October 26, 2012

Suspect's image, arrest at odds in prostitution case

A respected Thomaston businessman and community leader fights charges linking him to a Kennebunk operation.

By Eric Russell erussell@pressherald.com
Staff Writer

THOMASTON - Mark Strong Sr. lives in an 1800s-era sea captain's home on Knox Street, halfway between Thomaston's small downtown and the St. George River. He grew up in the house, which has been in his family for years. His wife, Julie, sells antiques from an attached barn.

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Mark Strong Sr.

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Mark Strong Sr. is known as a shrewd businessman and civic leader in his hometown of Thomaston, where he still lives in this 1800s-era sea captain’s home in which he grew up. Townspeople were shocked when Strong was arrested in July on a charge of promoting prostitution.

John Ewing/Staff Photographer

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About a mile away, in the former Maine State Police barracks on Route 1, is the Strong Agency, where the 56-year-old former selectman has sold insurance for more than two decades. He's known throughout town as a hard worker, a shrewd businessman and a sports enthusiast who has been a Little League coach and umpire.

He is also suspected of leading a prostitution ring in Kennebunk, about 100 miles from his hometown. So far Strong is the only person charged in the case, but local police have said other charges are expected. Strong's attorney said a list of alleged clients, which police seized during a search of two Kennebunk properties, is long and includes politicians, police and clergy members.

After a lengthy investigation into suspicious activity at the Pura Vida Studio on York Street in Kennebunk, police arrested Strong in July on a charge of promoting prostitution. An affidavit filed in Biddeford District Court indicates that police seized evidence connecting Strong and Alexis Wright, the Zumba studio's owner. That evidence includes bank and telephone records, and several video files of the two engaging in sex acts.

Wright has not been charged, but the affidavit alleges that men paid her to perform sex acts over a period of several months. The woman also is suspected of videotaping the sex acts without the consent of the patrons, sending them electronically to Strong and posting them online.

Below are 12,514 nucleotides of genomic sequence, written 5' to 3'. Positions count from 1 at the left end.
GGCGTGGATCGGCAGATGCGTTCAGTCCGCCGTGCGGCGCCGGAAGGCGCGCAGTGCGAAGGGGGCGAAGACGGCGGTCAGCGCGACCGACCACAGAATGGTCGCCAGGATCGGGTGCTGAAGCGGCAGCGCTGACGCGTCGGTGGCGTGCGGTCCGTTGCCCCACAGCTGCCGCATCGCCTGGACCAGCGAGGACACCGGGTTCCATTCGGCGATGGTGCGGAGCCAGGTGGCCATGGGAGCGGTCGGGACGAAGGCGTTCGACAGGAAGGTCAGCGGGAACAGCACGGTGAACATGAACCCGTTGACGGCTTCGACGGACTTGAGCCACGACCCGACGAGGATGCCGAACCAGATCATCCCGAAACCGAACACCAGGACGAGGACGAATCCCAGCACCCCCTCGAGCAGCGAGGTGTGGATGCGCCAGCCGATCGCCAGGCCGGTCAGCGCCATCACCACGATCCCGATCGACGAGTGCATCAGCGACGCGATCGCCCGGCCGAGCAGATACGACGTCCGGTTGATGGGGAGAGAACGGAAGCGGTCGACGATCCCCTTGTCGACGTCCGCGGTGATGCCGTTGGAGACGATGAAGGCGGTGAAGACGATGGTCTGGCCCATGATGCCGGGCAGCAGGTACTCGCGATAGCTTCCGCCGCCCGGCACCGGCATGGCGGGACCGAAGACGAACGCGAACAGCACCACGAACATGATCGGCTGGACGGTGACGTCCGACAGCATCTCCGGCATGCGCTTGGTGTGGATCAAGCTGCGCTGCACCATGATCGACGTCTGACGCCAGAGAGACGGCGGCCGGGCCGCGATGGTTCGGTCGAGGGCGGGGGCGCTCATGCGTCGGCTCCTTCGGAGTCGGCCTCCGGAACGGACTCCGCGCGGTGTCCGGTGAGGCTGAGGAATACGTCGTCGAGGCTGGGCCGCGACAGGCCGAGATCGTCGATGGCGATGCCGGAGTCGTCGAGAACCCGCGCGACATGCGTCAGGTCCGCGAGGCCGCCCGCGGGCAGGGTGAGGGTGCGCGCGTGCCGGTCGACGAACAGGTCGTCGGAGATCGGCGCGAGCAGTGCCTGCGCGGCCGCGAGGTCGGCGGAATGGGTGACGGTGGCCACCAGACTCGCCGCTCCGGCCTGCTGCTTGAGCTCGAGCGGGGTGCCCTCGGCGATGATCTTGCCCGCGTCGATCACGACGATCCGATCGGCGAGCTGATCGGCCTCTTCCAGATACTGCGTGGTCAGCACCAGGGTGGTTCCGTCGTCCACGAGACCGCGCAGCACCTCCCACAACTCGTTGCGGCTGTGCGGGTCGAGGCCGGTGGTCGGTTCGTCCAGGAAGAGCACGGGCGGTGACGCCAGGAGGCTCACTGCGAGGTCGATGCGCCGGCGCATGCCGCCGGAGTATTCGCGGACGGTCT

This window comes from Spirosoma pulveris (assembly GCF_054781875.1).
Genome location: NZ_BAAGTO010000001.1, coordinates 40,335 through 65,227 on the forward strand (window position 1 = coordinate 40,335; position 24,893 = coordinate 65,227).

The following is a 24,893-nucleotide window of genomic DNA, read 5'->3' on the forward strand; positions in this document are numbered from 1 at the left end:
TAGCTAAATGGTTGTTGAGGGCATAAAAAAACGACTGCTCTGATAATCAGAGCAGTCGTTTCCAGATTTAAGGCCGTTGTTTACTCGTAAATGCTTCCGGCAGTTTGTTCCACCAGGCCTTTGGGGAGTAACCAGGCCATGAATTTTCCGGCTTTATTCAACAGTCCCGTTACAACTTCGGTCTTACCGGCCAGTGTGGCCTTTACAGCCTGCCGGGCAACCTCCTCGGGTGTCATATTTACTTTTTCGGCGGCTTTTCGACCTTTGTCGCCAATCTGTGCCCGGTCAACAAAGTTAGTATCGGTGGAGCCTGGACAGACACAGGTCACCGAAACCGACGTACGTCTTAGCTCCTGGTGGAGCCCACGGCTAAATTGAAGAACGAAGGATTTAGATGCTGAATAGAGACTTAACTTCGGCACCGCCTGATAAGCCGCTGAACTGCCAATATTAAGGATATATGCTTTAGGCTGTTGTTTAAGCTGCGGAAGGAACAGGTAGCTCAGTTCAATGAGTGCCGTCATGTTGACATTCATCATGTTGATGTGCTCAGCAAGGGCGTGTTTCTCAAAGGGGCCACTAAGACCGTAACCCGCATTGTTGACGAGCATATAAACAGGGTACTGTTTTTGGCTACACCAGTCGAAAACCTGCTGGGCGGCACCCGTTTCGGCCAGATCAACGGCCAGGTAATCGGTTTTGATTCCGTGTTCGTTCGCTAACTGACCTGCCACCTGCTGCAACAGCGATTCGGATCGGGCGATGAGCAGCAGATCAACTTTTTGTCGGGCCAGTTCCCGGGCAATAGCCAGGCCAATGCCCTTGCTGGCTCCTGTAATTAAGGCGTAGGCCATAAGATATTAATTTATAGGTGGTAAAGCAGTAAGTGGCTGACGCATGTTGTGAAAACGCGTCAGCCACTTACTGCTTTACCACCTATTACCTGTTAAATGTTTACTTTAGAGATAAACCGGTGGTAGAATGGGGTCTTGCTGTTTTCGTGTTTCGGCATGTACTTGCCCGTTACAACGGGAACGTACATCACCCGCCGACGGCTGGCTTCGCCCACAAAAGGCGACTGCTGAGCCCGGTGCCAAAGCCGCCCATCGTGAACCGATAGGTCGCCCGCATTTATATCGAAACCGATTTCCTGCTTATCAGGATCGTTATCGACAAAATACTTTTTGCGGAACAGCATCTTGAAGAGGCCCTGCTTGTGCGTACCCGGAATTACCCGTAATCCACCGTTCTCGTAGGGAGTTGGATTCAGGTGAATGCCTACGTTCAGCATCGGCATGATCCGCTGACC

Strong, sitting behind a neat desk inside his office, politely declined to talk about the case or the charge he faces.

"Every time my name's in the paper, it hurts me," he said.

Strong's attorney, Daniel Lilley, has filed a motion to dismiss the charge. Strong's next court date is Sept. 14.

So far, the case has focused on Strong and Wright, but their attorneys have said that many johns could face charges of soliciting prostitution. Lilley said he's heard that the list is long and includes prominent figures.

Some court documents associated with the case are sealed, but Strong's attorney said he has every intention of making sure all those names are made public. Wright's attorney, Sarah Churchill, said she wants the documents made public as well.

"How can you charge someone with promoting prostitution and not charge anyone with engaging in prostitution?" Lilley said. "I've never had a case like this."

TOWN 'SHOCKED' TO LEARN OF CHARGE

Leaders in the town where Strong has spent his entire life aren't sure what to make of the charge against him.

Jim Leonard, the athletic director for Oceanside High School, used to co-host a sports talk show on public-access cable several years ago with Strong and others called "Sports Nuts." He said Strong's reputation in town is "rock solid."

"I was shocked. I still can't believe it," Leonard said. "This came out of left field."

Peter Lammert, a town selectman who served with Strong in the late 1980s and early 1990s, was equally surprised. "The whole situation is such a wild thing there has to be more to it," he said.

Shannon O'Brien worked for Strong at the insurance agency until a few months ago and often heard gossip about her former boss. Still, she said, no one would have ever suspected Strong might be involved in prostitution. "Nobody had a clue," O'Brien said, adding that those who still work for Strong at his insurance agency are "in denial."

(Continued on page 2)

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Additional Photos

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Peter Lammert, a town selectman who served on the board with Mark Strong Sr. in the late 1980s and ’90s, was surprised to learn of the charges against Strong. “The whole situation is such a wild thing there has to be more to it,” he said.

John Ewing/Staff Photographer

  


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